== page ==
I have no idea how old I actually was when I was finally left with the couple who adopted me. She was my fathers sister. For clarity anytime I talk about my adoptive parents I will call them mom and dad. I do know I am now in possession of a birth certificate that states they are my birth parents. My father told me that one of his conditions for letting them adopt us was that our last names not be changed and he was pretty furious when this occurred. I do know that he came to visit often and somewhere deep down in the my subconscious I knew who he was long before a neighbor girl spilled the beans about us being adopted when I was seven or eight. I would stare at him. I felt a connection to him. I knew who he was without really knowing.

I have talked to my mom, my grandmother, my father, and a few years ago my mother about how I was left with mom and dad. I have heard four different stories.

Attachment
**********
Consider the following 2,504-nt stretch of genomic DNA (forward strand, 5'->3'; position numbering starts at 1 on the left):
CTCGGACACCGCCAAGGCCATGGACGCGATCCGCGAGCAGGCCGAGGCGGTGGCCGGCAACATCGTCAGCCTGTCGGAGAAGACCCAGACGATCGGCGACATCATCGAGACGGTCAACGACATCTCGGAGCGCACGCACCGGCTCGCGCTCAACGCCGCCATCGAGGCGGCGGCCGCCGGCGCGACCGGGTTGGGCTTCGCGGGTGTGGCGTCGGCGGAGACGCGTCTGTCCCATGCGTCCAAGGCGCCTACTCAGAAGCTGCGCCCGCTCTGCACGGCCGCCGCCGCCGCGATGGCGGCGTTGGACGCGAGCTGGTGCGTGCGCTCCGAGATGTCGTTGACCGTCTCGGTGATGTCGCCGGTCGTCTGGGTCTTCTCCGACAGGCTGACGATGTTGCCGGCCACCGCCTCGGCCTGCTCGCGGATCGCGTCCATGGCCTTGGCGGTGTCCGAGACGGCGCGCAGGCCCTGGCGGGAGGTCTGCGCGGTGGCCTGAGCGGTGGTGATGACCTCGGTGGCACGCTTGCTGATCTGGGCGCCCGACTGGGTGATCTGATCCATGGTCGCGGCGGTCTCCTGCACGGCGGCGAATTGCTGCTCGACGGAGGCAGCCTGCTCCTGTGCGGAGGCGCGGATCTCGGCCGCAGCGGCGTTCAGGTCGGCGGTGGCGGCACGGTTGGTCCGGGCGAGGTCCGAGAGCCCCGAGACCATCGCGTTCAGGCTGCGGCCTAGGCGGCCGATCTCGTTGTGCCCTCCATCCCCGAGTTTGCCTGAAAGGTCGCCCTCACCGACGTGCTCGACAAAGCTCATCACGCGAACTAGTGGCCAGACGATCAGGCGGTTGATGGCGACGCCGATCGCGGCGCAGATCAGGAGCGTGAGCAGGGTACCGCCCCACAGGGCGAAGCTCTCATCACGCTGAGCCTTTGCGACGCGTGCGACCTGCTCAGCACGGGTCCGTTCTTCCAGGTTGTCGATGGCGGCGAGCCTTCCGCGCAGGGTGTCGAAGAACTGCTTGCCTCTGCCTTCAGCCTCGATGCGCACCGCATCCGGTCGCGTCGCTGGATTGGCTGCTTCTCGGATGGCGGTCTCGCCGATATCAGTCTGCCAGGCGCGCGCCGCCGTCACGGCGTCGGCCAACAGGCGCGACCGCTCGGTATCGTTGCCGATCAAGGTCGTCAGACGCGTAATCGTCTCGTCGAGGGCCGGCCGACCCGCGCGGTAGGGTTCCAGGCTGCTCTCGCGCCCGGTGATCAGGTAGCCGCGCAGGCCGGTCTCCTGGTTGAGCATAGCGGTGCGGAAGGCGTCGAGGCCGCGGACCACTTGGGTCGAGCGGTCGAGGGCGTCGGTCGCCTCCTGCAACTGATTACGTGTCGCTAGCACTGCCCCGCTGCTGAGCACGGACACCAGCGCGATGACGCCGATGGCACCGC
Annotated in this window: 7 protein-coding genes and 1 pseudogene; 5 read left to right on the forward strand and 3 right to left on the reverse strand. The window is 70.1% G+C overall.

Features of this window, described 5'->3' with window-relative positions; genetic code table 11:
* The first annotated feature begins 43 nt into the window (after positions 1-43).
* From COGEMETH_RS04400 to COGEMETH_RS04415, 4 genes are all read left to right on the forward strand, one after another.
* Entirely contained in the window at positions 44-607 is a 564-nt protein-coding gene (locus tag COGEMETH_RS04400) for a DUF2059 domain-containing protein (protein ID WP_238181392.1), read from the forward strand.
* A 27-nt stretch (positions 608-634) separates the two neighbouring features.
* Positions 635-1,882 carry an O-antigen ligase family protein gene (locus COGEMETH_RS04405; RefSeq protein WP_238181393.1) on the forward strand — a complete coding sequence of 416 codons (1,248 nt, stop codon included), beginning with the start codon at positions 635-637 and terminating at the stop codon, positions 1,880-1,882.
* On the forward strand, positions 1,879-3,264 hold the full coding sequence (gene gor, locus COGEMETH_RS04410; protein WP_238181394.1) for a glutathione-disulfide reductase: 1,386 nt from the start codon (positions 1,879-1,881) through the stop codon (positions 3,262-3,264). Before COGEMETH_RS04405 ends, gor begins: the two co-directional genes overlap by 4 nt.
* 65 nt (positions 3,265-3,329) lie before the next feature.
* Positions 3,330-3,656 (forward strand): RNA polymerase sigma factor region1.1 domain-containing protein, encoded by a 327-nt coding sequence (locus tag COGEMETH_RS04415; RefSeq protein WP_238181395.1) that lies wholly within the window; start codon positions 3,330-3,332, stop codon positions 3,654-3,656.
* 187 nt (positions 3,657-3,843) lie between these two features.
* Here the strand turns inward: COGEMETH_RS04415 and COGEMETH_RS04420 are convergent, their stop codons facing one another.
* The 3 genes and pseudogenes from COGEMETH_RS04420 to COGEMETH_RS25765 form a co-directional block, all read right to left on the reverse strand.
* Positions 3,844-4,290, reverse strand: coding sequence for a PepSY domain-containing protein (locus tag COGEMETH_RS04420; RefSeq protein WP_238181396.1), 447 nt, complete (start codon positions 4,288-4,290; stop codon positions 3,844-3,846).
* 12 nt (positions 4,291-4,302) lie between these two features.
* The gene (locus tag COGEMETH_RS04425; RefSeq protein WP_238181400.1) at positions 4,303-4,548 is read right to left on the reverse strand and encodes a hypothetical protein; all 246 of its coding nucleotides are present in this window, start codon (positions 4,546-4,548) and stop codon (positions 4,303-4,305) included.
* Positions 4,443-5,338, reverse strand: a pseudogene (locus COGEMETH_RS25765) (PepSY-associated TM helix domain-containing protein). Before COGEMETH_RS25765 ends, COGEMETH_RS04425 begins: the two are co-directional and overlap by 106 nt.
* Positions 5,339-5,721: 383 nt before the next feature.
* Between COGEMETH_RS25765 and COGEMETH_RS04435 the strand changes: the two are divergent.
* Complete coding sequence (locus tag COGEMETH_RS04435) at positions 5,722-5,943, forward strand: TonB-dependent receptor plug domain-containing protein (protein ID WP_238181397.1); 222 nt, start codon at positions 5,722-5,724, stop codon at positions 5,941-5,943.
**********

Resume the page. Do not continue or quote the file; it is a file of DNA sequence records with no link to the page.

My point is nothing happened like I remember. My father and my mother were no longer together at the time I was left with mom and dad for the final time.

My earliest memory a lie…

A lie..?

A dream?

It seems too real and too vivid to be a dream. I remember dreams I’ve had when I was five and six (before I even knew one existed, I was the fourth musketeer…that was a reoccurring dream). Those dreams aren’t as clear and precise as this “memory”. I don’t know how old I was when I consciously became aware of this memory, but it feels like it has always been present.

I finally have found an explanation I am willing to

My father said that many times before we were left for
good we had been takin over to my aunts to stay while tried to go their separate ways. Maybe I’m remembering one of those occasions times.

Maybe my happiest memory of my birth mother is not a

My Father and me 2018

My Desk


I have no idea how long this secretary desk was in my families house hold. I don’t remember it in the 70’s but I do know that when we moved from San Angelo to my parents newly built retirement house on Lake Buchanan in Tow, Texas the summer of ’81 it was moved into my room.

I have very fond memories of this desk.